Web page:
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ACADEMY-CONTROVERSY May-10-2012 (1,010 words) xxxi

Well-formed faith makes dialogue with opponents easier, cardinal says

By Carol Glatz
Catholic News Service

VATICAN CITY (CNS) -- The recent call for the resignation of top officials at the Pontifical Academy for Life stems from some members' concern that inviting speakers who oppose church teaching in their scientific practice confuses the faithful and compromises the academy's commitment to the truth.

Any kind of "neutral scientific description" of practices opposed to church teaching have "absolutely no place in our academy," wrote Joseph Seifert, an academy member and founding rector of the International Academy of Philosophy in Liechtenstein.

However, a Vatican cardinal who has been leading a global initiative engaging Catholics, atheists and agnostics in dialogue said when Catholics are well-formed in their faith they have nothing to fear from listening to opposing views.

It's a shaky or fundamentalist grasp of faith that sparks suspicion or fear of the other, said Cardinal Gianfranco Ravasi, president of the Pontifical Council for Culture. The cardinal spearheads and coordinates the "Courtyard of the Gentiles" project, which seeks to promote discussions between Christians and nonbelievers on themes as diverse as art, spirituality and bioethics.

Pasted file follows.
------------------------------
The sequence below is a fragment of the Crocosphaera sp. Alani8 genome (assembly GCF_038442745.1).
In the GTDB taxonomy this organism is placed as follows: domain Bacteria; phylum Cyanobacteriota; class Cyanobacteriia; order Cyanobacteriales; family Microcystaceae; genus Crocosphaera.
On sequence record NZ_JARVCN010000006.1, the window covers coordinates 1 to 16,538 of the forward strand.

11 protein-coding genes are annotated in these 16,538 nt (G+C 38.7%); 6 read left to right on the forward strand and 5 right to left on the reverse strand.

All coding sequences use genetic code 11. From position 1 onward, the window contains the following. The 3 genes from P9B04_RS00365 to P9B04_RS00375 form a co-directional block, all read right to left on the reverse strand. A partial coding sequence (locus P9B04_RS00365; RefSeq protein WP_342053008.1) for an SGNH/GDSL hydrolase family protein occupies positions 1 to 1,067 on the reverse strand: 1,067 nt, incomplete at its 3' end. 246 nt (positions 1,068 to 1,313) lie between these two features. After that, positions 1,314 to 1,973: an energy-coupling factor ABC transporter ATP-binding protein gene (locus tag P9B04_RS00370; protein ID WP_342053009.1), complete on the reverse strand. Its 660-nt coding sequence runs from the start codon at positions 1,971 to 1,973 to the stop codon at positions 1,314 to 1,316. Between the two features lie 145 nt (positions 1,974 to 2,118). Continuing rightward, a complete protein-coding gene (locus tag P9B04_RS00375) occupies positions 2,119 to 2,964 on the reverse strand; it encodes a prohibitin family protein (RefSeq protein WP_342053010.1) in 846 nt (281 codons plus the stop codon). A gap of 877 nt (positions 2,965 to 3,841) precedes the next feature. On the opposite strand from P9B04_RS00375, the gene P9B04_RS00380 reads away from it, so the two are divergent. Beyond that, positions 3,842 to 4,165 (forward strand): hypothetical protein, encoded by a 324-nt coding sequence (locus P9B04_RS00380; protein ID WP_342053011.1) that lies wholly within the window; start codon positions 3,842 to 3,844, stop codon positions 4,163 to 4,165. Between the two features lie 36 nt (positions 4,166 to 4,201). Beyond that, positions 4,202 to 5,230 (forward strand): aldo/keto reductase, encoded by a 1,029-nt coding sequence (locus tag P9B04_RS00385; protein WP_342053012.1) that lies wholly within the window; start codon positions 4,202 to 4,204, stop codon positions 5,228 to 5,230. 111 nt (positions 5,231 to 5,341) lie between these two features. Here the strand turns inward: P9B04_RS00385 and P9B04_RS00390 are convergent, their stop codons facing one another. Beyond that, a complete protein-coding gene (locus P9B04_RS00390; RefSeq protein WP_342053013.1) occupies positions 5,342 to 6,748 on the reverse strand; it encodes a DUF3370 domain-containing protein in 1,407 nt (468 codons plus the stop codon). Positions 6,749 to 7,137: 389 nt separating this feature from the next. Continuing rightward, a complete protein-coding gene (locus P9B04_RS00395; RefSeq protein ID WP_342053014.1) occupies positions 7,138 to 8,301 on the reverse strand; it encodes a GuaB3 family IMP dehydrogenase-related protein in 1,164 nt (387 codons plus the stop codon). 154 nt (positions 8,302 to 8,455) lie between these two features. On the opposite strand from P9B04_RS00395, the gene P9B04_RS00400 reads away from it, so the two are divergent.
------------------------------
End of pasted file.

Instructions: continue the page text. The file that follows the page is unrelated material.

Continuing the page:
"Oftentimes this fear (of dialogue) stems from the fact that the person doesn't feel capable of defending or justifying his own reasons, hence he doesn't want to listen to the other," he told Catholic News Service May 10.

The culture council, too, faced negative reaction and controversy in November, he said, when it hosted an international conference on the latest research using adult stem cells.

Though the conference topic focused on adult stem cells, some of the speakers were also involved in research using embryonic stem cells, which the Catholic Church opposes because it involves the destruction of human life. However, the church supports research and therapies utilizing adult stem cells, which can develop into a variety of specialized cells, alleviating degenerative illnesses by repairing damaged tissues.

Cardinal Ravasi said the conference was a success because the key to successful dialogue in any field is not to pick just the best and the brightest, but to choose the most qualified experts who also are open to a mutual exchange of ideas and criticism.

An obstinate fundamentalist attitude, open hostility or blatant indifference are recipes for failure no matter how famous or accomplished the expert, he said.

A handful of members of the Pontifical Academy for Life had harshly criticized the academy's plans to host a conference in April on adult stem-cell research that would have featured some of the same speakers as the council for culture's event.

Academy organizers canceled the meeting a month before it was to be held due to a lack of funding; members critical of the event praised its demise citing concern that scientists not in line with church teaching speaking at a Vatican-sponsored event would confuse the faithful.

Another Vatican-related advisory group, the Pontifical Academy of Sciences, had a working group meet to discuss developments in stem-cell research in mid-April. The meeting was held behind closed doors to avoid any media-stoked speculation or controversy.